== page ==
5/2/89 - I spent a long rainy morning mostly pushing my bike up the switchbacks of a lonely road toward Thissoa while I looked sort of desperately down on the Alpheus flowing deeper and deeper though the valley on my right. When I finally arrived in Thissoa, I found it to be nearly a deserted ghost town and its buildings unused. I was told that almost the entire population had emigrated to Melbourne, Australia. I climbed up what I was told was called Lavda Hill to walk around the ruins of the old acropolis. I could not deduce anything from the crumbling walls and fluted column drums but it seemed to have the feel of a classical site that had not been "improved" during the Roman occupation. Soon the abandoned village below would again be just a jumble of stones barely distinguishable from a natural rock outcropping.
It had begun to rain again as I left Thissoa on the road toward Andritsena. As darkness fell early, I began to despair of ever finding the town. The ghostliness of Thissoa and the lack of lighting made me feel that I might have passed by the darkened Andritsena without seeing it and my tiredness, soreness, and lonelyness were momentarily getting the best of me. I had given up any hope of riding in the pitch darkness because I felt that another fall would put an end to my adventure. Very near the end of my wet shredding rope, I finally saw a sign for Andritsena and shortly after I came upon what seemed to be a small abandoned apartment building. I was well beyond caring whether I was arrested for breaking and entering so I opened an unlocked door and found my way to a room with a bed and made immediate use of it.
5/3/89 - When I awoke the next morning, the sun was shining brightly and I had somewhat recovered my spirits. I walked around and found myself to be the only occupant of what seemed to be a three room B & B facility of some kind. I decided to face up to my trespassing and walked out to the street to see if I coukl find someone to confess to. A Greek woman dressed in totally black garb, approached me in a friendly manner and wished me a good morning in Greek. I mustered up the little charm that I possess and asked for her forgiveness because I had been too tired and cold and wet when I arrived in town that I was not able to determine what I should do to obtain lodging. I then paid in advance to rent the room for an additional two nights so that I could get some real rest and recuperation before continuing on.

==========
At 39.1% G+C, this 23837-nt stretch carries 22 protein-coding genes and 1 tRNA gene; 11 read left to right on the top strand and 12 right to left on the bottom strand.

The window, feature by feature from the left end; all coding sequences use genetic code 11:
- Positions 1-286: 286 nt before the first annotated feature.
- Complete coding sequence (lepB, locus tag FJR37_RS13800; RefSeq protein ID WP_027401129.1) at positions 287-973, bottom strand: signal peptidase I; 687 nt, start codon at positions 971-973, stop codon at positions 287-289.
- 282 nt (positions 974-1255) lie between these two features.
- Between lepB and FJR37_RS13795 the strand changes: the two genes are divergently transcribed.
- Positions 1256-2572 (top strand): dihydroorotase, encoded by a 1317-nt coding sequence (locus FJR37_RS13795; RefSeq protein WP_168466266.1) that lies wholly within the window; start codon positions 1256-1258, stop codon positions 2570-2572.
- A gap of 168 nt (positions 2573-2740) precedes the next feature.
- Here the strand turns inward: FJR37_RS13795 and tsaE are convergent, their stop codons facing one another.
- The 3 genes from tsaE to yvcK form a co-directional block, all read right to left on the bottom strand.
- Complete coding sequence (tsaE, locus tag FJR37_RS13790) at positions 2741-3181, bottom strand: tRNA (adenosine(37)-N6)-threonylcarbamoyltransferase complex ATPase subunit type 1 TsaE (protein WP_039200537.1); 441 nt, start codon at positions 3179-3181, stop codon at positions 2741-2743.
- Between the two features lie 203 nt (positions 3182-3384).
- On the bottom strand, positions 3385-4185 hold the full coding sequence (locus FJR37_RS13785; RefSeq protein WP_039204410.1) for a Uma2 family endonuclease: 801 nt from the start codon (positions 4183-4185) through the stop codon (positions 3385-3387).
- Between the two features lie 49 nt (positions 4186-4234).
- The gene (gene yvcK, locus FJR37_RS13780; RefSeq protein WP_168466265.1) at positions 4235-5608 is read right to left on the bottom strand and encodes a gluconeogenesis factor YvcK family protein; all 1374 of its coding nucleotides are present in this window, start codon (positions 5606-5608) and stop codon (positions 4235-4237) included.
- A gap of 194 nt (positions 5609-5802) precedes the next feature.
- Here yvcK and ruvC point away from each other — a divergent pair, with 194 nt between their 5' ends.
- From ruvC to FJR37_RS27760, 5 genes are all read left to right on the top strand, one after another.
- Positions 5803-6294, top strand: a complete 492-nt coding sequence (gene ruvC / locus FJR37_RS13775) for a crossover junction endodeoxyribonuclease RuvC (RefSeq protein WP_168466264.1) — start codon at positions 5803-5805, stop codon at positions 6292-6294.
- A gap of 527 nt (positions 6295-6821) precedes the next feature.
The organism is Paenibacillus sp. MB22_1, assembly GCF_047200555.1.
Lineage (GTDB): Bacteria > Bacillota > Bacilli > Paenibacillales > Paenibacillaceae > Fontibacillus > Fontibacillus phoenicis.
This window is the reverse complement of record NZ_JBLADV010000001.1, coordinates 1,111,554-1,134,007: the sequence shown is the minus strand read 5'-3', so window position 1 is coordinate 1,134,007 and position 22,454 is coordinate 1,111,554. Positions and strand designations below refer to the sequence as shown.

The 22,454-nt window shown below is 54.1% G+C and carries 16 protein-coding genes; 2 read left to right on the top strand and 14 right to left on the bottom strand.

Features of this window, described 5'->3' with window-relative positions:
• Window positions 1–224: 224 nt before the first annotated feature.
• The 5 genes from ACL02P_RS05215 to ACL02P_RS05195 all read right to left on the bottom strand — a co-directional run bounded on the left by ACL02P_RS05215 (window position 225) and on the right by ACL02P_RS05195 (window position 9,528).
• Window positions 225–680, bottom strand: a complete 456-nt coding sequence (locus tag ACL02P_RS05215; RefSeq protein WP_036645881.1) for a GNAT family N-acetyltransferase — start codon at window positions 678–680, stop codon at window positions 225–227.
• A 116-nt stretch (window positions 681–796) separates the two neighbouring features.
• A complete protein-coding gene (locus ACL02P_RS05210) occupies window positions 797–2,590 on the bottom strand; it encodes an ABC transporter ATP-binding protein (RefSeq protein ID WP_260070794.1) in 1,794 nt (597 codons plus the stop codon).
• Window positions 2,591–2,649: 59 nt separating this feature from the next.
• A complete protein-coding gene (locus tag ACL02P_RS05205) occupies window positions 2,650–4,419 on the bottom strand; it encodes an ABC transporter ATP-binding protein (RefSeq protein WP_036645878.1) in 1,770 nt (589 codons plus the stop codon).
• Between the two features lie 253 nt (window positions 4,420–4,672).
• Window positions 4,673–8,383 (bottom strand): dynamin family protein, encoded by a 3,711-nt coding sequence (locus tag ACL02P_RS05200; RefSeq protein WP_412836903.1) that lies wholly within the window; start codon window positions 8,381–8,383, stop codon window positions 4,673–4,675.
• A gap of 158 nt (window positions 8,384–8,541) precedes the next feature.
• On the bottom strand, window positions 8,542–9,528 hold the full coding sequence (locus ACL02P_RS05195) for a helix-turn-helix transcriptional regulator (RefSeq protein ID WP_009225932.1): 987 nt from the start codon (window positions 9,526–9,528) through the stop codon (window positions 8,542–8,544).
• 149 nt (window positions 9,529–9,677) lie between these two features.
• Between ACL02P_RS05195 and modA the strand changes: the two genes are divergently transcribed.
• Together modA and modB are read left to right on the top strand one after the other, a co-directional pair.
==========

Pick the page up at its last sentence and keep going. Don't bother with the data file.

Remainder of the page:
5/4/1989 - As soon as "dawn's rosy fingers" had extended themselves over Andritsena , I headed my weight lightened bicycle to the south to visit the ruins of Apollo's temple at Bassae. The temple is built of grey limestone in the Doric style and is surrounded by a colonnade. I feel that the temple is not so remarkable except in its appealing proportions and in its harmony with the landscape. It does, however, have some unusual features, including that of a great length in relation to its width (15 columns by 6), its north south orientation (in contrast to the usual east west), the opening in the long east side to provide light to illuminate the statue of Apollo in the 'naos', Ionic half columns in the naos with buttresses joining then to the walls. The first Corinthian column was found in this temple, but with its capital missing and two other flanking columns may also have been of this type. There is a frieze of the battles of the Greeks with the Amazons and also of the Centaurs and Lapiths-- the earliest example of a sculptured frieze adorning the interior of a Greek building.
The temple was dedicated to Apollo Epikourios ("Apollo the helper"). It was designed by Iktinos, the architect at Athens of the Temple of Hephaestus and the Parthenon. The ancient writer Pausanias praises the temple as eclipsing all others but the temple of Athena at Tegea by the beauty of its stone and the harmony of its construction. It sits at an elevation of 3,700 feet above sea level on the slopes of Kotylion Mountain. The temple is of a relatively modest size, with the stylobate measuring 38.3 by 14.5 metres containing a Doric peristyle of six by fifteen columns (hexastyle). The roof left a central space open to admit light and air. The temple was constructed entirely out of grey Arcadian limestone except for the frieze which was carved from marble. Like most major temples it has three "rooms" or porches: the pronaos, plus a naos and an opisthodomos. The naos most likely once housed a cult statue of Apollo. The temple lacks some optical refinements found in the Parthenon, such as a subtly curved floor, though the columns have entasis.
Next I rode off to find whatever I could of the ruins of the city once inhabited by the ancient Figalians who had built the temple at Bassae. I had read that the ruins had been buried by an earthquake long ago but I was still surprised by how little remained of the once great city. Apparently it is not deemed worth a serious dig by the archeologists.
Images of Greece 1989